(Note, this post has spoilers for Avengers: Endgame.)
Perhaps one of the most mesmerizing scenes in Avengers: Endgame is where all the MCU superheroes (including those on Titan) come through Dr. Strange’s portals to enter the battle against Thanos. In Avengers: Infinity War, Dr. Strange didn’t use these portals to send Iron Man and the others on Titan back to Earth before everyone got dusted, but that alternative storyline certainly may have been one that fans would have enjoyed. Understandably, one enormous limiting factor to alternative storylines is cost—especially when $600-800 million was spent to create the two movies as they are. Future advances in artificial intelligence technologies may change that. Indeed, a number of large tech companies are already interested in creating interactive content to personalize storytelling (e.g., Black Mirror’s “Bandersnatch” episode), and recent developments in machine learning algorithms (including those fueling the creation of photorealistic images) may bring us closer to that reality sooner than later. If so, under what circumstances will companies own and get to collect on the copyright?
As discussed in an earlier blog post, computer-generated movies and series created without any human guidance would most likely be excluded from copyright protection under current copyright law. In fact, the Copyright Office has issued guidance clarifying that “a work of ‘authorship’ … must be created by a human being.” The copyright protection exclusion, however, may not apply to AI-generated work in which a human provided the creative intervention from which the work was produced. In other words, the question of whether a copyright may be issued for an AI-generated work depends on whether the work involved human authorship using a machine as a tool or whether the machine “conceived” the creative elements of authorship in the work.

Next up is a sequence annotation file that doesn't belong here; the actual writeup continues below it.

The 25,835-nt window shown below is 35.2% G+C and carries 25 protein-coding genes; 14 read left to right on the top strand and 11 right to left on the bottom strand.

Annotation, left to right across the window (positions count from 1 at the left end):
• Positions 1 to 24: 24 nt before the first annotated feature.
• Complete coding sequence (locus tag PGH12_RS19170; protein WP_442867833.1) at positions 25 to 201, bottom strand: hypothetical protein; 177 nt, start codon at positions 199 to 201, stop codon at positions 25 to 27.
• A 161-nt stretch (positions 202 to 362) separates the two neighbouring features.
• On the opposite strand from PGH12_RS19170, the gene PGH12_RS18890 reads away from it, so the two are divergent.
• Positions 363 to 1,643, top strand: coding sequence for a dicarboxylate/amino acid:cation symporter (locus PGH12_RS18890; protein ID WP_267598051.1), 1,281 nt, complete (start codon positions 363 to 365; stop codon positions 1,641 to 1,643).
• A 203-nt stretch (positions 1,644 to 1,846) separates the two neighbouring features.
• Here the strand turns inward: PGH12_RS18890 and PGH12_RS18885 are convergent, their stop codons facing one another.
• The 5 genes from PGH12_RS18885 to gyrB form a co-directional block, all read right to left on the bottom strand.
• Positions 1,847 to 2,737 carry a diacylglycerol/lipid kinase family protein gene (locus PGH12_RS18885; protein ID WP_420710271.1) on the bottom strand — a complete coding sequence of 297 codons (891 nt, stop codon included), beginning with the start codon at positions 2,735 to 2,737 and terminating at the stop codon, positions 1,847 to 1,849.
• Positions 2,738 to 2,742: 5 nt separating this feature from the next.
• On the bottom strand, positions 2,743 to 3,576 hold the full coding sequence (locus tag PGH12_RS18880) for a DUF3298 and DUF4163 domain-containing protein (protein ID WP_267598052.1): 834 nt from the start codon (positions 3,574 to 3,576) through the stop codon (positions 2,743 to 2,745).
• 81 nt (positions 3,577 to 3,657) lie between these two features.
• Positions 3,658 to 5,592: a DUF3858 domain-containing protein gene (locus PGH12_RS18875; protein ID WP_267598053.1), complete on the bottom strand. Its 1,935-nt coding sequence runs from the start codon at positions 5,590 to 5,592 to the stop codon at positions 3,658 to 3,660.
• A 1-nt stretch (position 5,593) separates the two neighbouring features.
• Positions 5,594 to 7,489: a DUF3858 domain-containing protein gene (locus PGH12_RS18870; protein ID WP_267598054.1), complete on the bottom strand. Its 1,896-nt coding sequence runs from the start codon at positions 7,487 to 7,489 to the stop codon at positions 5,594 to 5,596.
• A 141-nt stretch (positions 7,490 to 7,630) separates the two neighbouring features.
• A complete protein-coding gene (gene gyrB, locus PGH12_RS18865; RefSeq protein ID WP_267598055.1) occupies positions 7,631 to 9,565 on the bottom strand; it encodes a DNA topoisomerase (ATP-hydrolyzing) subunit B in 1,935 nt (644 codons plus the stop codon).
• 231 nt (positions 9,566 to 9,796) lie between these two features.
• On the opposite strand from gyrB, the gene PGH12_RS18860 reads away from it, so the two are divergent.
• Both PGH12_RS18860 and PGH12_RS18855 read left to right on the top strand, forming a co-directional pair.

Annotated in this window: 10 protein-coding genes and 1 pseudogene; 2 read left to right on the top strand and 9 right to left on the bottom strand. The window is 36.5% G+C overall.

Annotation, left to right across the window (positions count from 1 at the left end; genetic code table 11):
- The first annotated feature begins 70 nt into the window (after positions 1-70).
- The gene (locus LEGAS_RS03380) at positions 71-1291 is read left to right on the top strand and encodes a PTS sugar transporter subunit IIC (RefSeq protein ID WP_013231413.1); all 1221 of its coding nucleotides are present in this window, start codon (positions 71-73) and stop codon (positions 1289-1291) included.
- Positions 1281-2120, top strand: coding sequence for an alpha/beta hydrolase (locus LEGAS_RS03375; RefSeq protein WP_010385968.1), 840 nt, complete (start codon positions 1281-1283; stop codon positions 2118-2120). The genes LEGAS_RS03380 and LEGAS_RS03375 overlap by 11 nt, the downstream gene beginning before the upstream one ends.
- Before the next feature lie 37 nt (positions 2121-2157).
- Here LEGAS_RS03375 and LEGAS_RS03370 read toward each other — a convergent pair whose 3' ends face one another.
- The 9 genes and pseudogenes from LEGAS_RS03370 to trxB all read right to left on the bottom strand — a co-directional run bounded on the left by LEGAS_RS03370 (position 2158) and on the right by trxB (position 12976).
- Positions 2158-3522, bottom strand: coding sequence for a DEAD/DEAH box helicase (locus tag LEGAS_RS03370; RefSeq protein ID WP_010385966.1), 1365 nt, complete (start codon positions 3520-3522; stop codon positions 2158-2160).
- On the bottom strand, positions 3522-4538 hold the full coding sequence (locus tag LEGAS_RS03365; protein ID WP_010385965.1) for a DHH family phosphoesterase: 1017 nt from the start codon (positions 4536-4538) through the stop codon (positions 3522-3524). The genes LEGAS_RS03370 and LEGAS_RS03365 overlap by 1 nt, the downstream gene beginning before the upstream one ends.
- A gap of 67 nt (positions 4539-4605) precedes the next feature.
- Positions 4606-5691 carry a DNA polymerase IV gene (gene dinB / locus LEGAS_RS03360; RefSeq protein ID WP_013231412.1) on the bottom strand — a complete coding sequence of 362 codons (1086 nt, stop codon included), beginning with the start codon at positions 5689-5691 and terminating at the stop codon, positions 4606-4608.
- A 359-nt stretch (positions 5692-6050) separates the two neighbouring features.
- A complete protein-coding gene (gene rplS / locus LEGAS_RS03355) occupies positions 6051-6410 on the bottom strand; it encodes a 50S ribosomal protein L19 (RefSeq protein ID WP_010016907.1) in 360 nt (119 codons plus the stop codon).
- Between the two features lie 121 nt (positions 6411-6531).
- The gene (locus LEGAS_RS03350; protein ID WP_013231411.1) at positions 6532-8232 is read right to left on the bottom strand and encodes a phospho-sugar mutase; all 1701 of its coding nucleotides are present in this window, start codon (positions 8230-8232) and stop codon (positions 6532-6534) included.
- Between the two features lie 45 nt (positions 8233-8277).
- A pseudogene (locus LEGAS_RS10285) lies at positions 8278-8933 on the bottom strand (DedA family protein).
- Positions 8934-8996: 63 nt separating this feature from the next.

For example, if humans provide details for significant events of a story (e.g., critical plot points, plot endings, etc.) and other input to guide the automated creation of alternative sub-plots or ordering of events in the story, one could imagine how a court may credit human authorship for the story. Likewise, independent of whether the story is copyrightable, human authorship may be credited for AI-generated videos in which humans provided a combination of parameters to guide the creation of the videos if the parameter combination itself is deemed to be a creative intervention.
Moreover, owners of copyrighted works have exclusive rights to prepare derivative works (e.g., new products having aspects of the pre-existing, copyrighted work). As such, in the scenario of new alternative storyline content being created without human guidance from the original Avengers movie, the copyright owners of the original movie can still assert copyright protection based on the alternative content being a derivative work of the original movie even if the alternative content itself cannot be copyrighted.
Thus, at least for now, companies can employ a number of strategies to extend copyright protection to AI‑generated work. Given, however, how AI systems can already be used to create photorealistic images of people, places, and things or recreate videos with different-looking characters, scenes, and audio, it’s not difficult to imagine a world in the near future in which AI-generated work produced without any human creative intervention begins to compete directly with traditional, copyrighted work. Unless our laws change to account for such a future before it happens, this may be another case of the law trying to keep pace with evolving technology.